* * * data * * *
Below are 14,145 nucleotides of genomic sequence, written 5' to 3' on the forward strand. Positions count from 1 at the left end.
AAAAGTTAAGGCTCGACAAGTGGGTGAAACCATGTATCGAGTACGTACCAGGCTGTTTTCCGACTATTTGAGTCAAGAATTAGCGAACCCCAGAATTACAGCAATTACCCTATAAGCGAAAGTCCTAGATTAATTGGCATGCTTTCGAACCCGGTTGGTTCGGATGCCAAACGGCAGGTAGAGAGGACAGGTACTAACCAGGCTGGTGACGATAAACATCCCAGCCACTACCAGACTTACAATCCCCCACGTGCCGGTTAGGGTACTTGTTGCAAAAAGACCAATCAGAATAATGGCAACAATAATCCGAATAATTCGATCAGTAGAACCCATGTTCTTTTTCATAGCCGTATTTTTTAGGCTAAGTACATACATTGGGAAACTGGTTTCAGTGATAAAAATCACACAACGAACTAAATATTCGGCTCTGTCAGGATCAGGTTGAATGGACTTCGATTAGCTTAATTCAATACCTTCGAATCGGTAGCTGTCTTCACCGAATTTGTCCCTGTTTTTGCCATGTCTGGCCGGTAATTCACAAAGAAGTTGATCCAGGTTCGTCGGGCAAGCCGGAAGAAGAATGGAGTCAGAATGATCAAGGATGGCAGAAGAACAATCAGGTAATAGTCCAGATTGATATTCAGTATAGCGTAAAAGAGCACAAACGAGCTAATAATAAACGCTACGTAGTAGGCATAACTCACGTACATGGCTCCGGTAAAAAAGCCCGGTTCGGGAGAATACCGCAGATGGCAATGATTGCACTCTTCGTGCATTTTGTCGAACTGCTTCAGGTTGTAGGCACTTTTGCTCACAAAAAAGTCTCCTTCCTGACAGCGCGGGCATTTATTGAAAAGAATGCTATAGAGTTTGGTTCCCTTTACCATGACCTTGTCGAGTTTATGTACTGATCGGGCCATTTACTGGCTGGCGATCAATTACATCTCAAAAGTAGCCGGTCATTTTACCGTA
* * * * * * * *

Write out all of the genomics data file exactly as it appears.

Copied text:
Below are 14,145 nucleotides of genomic sequence, written 5' to 3' on the forward strand. Positions count from 1 at the left end.
AAAAGTTAAGGCTCGACAAGTGGGTGAAACCATGTATCGAGTACGTACCAGGCTGTTTTCCGACTATTTGAGTCAAGAATTAGCGAACCCCAGAATTACAGCAATTACCCTATAAGCGAAAGTCCTAGATTAATTGGCATGCTTTCGAACCCGGTTGGTTCGGATGCCAAACGGCAGGTAGAGAGGACAGGTACTAACCAGGCTGGTGACGATAAACATCCCAGCCACTACCAGACTTACAATCCCCCACGTGCCGGTTAGGGTACTTGTTGCAAAAAGACCAATCAGAATAATGGCAACAATAATCCGAATAATTCGATCAGTAGAACCCATGTTCTTTTTCATAGCCGTATTTTTTAGGCTAAGTACATACATTGGGAAACTGGTTTCAGTGATAAAAATCACACAACGAACTAAATATTCGGCTCTGTCAGGATCAGGTTGAATGGACTTCGATTAGCTTAATTCAATACCTTCGAATCGGTAGCTGTCTTCACCGAATTTGTCCCTGTTTTTGCCATGTCTGGCCGGTAATTCACAAAGAAGTTGATCCAGGTTCGTCGGGCAAGCCGGAAGAAGAATGGAGTCAGAATGATCAAGGATGGCAGAAGAACAATCAGGTAATAGTCCAGATTGATATTCAGTATAGCGTAAAAGAGCACAAACGAGCTAATAATAAACGCTACGTAGTAGGCATAACTCACGTACATGGCTCCGGTAAAAAAGCCCGGTTCGGGAGAATACCGCAGATGGCAATGATTGCACTCTTCGTGCATTTTGTCGAACTGCTTCAGGTTGTAGGCACTTTTGCTCACAAAAAAGTCTCCTTCCTGACAGCGCGGGCATTTATTGAAAAGAATGCTATAGAGTTTGGTTCCCTTTACCATGACCTTGTCGAGTTTATGTACTGATCGGGCCATTTACTGGCTGGCGATCAATTACATCTCAAAAGTAGCCGGTCATTTTACCGTA